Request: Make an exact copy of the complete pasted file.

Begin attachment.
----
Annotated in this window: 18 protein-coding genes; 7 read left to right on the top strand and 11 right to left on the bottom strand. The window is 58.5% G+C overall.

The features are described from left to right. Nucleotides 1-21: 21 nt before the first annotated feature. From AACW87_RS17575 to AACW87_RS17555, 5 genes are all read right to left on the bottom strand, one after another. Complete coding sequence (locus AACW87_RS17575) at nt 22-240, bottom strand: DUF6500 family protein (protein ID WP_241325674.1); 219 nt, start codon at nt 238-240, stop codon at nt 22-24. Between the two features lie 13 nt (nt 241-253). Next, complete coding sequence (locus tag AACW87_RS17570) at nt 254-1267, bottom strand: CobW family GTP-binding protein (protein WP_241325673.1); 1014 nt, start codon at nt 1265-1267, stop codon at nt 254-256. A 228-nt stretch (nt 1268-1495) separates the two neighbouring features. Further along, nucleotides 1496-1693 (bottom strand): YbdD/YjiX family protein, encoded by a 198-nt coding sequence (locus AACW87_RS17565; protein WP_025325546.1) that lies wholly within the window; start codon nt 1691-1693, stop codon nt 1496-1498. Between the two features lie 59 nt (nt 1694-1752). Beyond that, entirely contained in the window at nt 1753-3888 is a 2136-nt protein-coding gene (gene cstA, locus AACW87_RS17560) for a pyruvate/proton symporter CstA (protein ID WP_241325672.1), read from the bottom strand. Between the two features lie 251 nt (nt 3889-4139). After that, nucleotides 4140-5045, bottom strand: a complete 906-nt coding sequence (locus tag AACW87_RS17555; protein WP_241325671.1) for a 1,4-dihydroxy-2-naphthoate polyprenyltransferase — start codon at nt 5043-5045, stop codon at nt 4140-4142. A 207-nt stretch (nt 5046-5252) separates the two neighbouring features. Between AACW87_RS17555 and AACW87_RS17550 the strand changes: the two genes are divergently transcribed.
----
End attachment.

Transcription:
Annotated in this window: 18 protein-coding genes; 7 read left to right on the top strand and 11 right to left on the bottom strand. The window is 58.5% G+C overall.

The features are described from left to right. Nucleotides 1-21: 21 nt before the first annotated feature. From AACW87_RS17575 to AACW87_RS17555, 5 genes are all read right to left on the bottom strand, one after another. Complete coding sequence (locus AACW87_RS17575) at nt 22-240, bottom strand: DUF6500 family protein (protein ID WP_241325674.1); 219 nt, start codon at nt 238-240, stop codon at nt 22-24. Between the two features lie 13 nt (nt 241-253). Next, complete coding sequence (locus tag AACW87_RS17570) at nt 254-1267, bottom strand: CobW family GTP-binding protein (protein WP_241325673.1); 1014 nt, start codon at nt 1265-1267, stop codon at nt 254-256. A 228-nt stretch (nt 1268-1495) separates the two neighbouring features. Further along, nucleotides 1496-1693 (bottom strand): YbdD/YjiX family protein, encoded by a 198-nt coding sequence (locus AACW87_RS17565; protein WP_025325546.1) that lies wholly within the window; start codon nt 1691-1693, stop codon nt 1496-1498. Between the two features lie 59 nt (nt 1694-1752). Beyond that, entirely contained in the window at nt 1753-3888 is a 2136-nt protein-coding gene (gene cstA, locus AACW87_RS17560) for a pyruvate/proton symporter CstA (protein ID WP_241325672.1), read from the bottom strand. Between the two features lie 251 nt (nt 3889-4139). After that, nucleotides 4140-5045, bottom strand: a complete 906-nt coding sequence (locus tag AACW87_RS17555; protein WP_241325671.1) for a 1,4-dihydroxy-2-naphthoate polyprenyltransferase — start codon at nt 5043-5045, stop codon at nt 4140-4142. A 207-nt stretch (nt 5046-5252) separates the two neighbouring features. Between AACW87_RS17555 and AACW87_RS17550 the strand changes: the two genes are divergently transcribed.